Melissa Kaplan's
Herp Care Collection
Last updated January 1, 2014

More On the Use of Pine in Captive Environments

©2000 Melissa Kaplan


As my Use As Cedar as Substrate article states, pine is believed by many veterinarians and veterinary pathologists to contain many of the toxic qualities as its cousin, cedar. While pine isn't as aromatic as cedar, and animals kept on pine substrates such as pine shavings, or furnished with pine climbing branches or pine hide-boxes don't develop the ulcers and lesions those kept on cedar frequently do, there is still no research to definitively state whether pine may cause less-observable problems, such as reproductive or other problems, in reptiles as does or is suspected of cedar.

Personally, I continued to use pine shavings as a substrate for my colubrid and small boid snakes after I write the cedar substrate article. Through the years I watched for research on herps and pine, but so far have seen nothing. In the meantime, there has been a growing body of literature on the effects of pine volatiles on humans and a variety of other animals and plants. True, they don't address reactions documented in reptiles. By the same token, there isn't any literature on the toxicity or lack thereof of antifreeze in reptiles though its toxic effects are well-documented in dogs. Does that mean that it's okay to fill up your lizard's bowl with antifreeze as a treat from plain water? Of course not. It does mean that, in the absence of species-specific research, we need to use our best judgement in evaluating the research that does exist and how it may affect our herps. Would I use pine shavings now? No. As for household products containing pine oil, I did not, and still do not, use any such products: household cleaners, incense, essential oils, etc.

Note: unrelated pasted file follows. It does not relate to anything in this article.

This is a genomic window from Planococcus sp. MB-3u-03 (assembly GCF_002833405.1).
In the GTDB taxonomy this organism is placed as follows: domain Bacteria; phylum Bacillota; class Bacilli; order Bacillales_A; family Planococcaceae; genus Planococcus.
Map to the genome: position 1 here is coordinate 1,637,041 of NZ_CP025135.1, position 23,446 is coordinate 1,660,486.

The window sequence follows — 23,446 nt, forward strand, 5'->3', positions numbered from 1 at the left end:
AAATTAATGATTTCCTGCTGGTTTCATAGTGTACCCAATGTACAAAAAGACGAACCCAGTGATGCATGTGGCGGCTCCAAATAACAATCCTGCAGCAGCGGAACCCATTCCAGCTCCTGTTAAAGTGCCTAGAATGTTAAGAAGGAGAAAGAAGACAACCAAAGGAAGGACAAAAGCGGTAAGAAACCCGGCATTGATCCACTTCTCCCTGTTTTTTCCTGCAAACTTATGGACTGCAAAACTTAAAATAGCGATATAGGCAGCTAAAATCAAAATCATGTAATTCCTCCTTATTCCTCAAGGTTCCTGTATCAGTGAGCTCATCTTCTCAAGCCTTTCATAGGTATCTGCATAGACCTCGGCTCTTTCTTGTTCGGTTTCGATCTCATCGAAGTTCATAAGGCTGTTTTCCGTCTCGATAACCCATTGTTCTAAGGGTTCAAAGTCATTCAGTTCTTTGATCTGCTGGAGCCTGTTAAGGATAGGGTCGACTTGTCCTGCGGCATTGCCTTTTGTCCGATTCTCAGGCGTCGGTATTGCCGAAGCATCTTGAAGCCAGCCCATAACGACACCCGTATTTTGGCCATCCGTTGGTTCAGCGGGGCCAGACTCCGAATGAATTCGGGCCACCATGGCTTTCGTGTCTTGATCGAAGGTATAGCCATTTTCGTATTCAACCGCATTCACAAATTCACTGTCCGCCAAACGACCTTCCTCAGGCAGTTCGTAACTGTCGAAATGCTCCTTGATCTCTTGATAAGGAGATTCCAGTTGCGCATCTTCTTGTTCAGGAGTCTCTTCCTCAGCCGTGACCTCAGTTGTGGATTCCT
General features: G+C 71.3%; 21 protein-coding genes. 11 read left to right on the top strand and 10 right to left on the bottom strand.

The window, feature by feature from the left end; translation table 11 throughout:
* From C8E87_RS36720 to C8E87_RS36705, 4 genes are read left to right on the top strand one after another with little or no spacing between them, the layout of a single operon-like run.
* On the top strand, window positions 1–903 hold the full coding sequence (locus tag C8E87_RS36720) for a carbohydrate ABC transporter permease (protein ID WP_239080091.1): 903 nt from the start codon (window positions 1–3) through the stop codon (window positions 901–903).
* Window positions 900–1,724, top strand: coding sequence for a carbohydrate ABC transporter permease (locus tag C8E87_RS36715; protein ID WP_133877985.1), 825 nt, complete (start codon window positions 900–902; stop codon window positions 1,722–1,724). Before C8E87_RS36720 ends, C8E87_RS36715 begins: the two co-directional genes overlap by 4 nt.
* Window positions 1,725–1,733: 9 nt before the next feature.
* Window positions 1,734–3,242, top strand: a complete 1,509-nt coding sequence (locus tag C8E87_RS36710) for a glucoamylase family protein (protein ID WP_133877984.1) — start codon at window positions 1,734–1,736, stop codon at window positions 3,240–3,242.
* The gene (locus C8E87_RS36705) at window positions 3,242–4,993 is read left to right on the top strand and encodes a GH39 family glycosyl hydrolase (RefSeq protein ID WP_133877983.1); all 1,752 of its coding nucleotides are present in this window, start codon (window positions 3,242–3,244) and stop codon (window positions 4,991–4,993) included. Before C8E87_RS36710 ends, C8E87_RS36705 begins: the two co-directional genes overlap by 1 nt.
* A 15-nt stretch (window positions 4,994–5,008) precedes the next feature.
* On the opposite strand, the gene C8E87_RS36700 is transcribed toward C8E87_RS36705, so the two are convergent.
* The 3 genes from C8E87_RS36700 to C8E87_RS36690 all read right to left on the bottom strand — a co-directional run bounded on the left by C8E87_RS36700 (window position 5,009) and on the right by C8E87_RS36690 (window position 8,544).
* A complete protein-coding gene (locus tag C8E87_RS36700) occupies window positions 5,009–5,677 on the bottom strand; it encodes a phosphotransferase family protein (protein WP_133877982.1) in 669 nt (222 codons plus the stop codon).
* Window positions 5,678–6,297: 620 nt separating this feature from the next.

Some things you may be interested in reading on the impact on health of pine volatiles and dust...

Pet-Related Information
American Veterinary Medical Association A Pet Owner's Guide to Common Small Animal Poisons says this about cleaning products, including those with pine oil: "[T]his category contains dozens of products used around the home including toilet bowl cleaners, bleach, detergents, caustics (e.g., Drano™, Ajax™), pine oils and others. Although intended to keep our lives safe and healthy by maintaining a clean environment, these products are often highly poisonous to living tissue if a dog or cat eats or becomes otherwise exposed to the chemicals in the cleaner.